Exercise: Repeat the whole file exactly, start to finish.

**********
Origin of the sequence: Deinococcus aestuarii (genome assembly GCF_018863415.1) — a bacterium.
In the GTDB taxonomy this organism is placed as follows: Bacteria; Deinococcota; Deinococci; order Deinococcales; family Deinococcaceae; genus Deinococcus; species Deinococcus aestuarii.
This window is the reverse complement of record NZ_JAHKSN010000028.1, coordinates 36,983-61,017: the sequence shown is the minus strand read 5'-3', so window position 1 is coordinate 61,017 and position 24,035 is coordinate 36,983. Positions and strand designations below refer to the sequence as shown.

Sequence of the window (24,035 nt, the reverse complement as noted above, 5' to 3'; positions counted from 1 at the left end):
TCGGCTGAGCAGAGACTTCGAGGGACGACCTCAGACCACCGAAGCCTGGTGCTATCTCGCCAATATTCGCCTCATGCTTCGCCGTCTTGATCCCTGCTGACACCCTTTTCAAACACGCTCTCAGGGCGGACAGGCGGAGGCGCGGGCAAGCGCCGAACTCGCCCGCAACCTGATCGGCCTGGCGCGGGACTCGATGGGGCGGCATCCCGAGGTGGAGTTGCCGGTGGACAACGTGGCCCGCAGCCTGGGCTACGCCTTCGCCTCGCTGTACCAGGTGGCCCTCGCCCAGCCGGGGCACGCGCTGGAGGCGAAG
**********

Origin of the sequence: Deinococcus aestuarii (genome assembly GCF_018863415.1) — a bacterium.
In the GTDB taxonomy this organism is placed as follows: Bacteria; Deinococcota; Deinococci; order Deinococcales; family Deinococcaceae; genus Deinococcus; species Deinococcus aestuarii.
This window is the reverse complement of record NZ_JAHKSN010000028.1, coordinates 36,983-61,017: the sequence shown is the minus strand read 5'-3', so window position 1 is coordinate 61,017 and position 24,035 is coordinate 36,983. Positions and strand designations below refer to the sequence as shown.

Sequence of the window (24,035 nt, the reverse complement as noted above, 5' to 3'; positions counted from 1 at the left end):
TCGGCTGAGCAGAGACTTCGAGGGACGACCTCAGACCACCGAAGCCTGGTGCTATCTCGCCAATATTCGCCTCATGCTTCGCCGTCTTGATCCCTGCTGACACCCTTTTCAAACACGCTCTCAGGGCGGACAGGCGGAGGCGCGGGCAAGCGCCGAACTCGCCCGCAACCTGATCGGCCTGGCGCGGGACTCGATGGGGCGGCATCCCGAGGTGGAGTTGCCGGTGGACAACGTGGCCCGCAGCCTGGGCTACGCCTTCGCCTCGCTGTACCAGGTGGCCCTCGCCCAGCCGGGGCACGCGCTGGAGGCGAAG